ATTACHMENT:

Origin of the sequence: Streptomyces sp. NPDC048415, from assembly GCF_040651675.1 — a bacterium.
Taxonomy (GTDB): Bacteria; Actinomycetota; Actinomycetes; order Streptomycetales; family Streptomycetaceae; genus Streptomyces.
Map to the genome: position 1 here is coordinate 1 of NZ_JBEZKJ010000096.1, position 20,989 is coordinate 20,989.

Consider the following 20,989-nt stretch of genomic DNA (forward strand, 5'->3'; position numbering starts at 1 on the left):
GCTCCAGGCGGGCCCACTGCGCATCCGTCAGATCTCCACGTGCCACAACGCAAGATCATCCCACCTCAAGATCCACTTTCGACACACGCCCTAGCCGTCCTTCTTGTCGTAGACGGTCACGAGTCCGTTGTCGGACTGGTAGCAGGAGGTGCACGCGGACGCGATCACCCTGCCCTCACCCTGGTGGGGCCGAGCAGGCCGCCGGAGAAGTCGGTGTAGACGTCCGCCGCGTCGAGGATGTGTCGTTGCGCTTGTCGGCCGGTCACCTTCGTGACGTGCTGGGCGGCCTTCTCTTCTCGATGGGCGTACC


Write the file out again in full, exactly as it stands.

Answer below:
Origin of the sequence: Streptomyces sp. NPDC048415, from assembly GCF_040651675.1 — a bacterium.
Taxonomy (GTDB): Bacteria; Actinomycetota; Actinomycetes; order Streptomycetales; family Streptomycetaceae; genus Streptomyces.
Map to the genome: position 1 here is coordinate 1 of NZ_JBEZKJ010000096.1, position 20,989 is coordinate 20,989.

Consider the following 20,989-nt stretch of genomic DNA (forward strand, 5'->3'; position numbering starts at 1 on the left):
GCTCCAGGCGGGCCCACTGCGCATCCGTCAGATCTCCACGTGCCACAACGCAAGATCATCCCACCTCAAGATCCACTTTCGACACACGCCCTAGCCGTCCTTCTTGTCGTAGACGGTCACGAGTCCGTTGTCGGACTGGTAGCAGGAGGTGCACGCGGACGCGATCACCCTGCCCTCACCCTGGTGGGGCCGAGCAGGCCGCCGGAGAAGTCGGTGTAGACGTCCGCCGCGTCGAGGATGTGTCGTTGCGCTTGTCGGCCGGTCACCTTCGTGACGTGCTGGGCGGCCTTCTCTTCTCGATGGGCGTACC